Translation by Yehoshua Siskin
This coming Shabbat marks the 9th anniversary of the international "Shabbat Project," in which participants in 1,688 cities workdwide take part. Each year sees an acceleration of excitement around this event. Numerous Jewish organizations all over the globe strive so that every Jew will take note of this Shabbat in some fashion. In Hangar 11 in Tel Aviv a Shabbat dinner will be held for a thousand people. On college campuses n the United States, Shabbat will be welcomed on a grand scale. And in neighborhoods everywhere, one Jew will invite another into his home. The goal is for Jews to connect to Shabbat wherever they may be, and to help those around them make this connection as well. That everyone should add something to his Shabbat experience, affecting an "upgrade" to it.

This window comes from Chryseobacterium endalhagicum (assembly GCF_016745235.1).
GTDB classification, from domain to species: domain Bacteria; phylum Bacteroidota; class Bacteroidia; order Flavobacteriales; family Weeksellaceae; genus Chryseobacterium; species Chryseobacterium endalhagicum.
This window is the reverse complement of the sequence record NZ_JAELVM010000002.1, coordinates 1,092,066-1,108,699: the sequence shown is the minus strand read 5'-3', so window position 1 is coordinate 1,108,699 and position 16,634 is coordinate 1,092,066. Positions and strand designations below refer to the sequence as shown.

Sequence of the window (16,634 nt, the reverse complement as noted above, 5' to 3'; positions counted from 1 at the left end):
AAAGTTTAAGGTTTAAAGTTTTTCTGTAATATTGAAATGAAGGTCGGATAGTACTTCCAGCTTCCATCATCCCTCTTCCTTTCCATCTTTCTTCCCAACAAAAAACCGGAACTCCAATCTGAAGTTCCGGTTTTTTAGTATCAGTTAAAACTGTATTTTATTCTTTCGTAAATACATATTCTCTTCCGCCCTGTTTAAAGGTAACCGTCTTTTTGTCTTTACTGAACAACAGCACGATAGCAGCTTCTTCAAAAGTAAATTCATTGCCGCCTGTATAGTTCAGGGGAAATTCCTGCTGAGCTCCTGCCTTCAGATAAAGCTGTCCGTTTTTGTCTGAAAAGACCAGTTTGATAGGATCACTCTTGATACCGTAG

This week TV host and presenter Rotem Sela publicized a video in which her daughter reads a short text message in which she begs her mother to put away her cell phone and give her a little attention. Rotem's daughter did not time the video to coincide with the Shabbat Project, but it would seem that many feel like she does, that they are in an endless struggle to have someone listen to them. As the speed it takes for a WhatsApp message to arrive is now twice as fast as before, the pace in which we live our lives has sped up accordingly.
Shabbat is an opportunity to return to a sensible pace of life. To eat, to sleep, to converse, to pray, to sing, to read. To disconnect - in order to connect.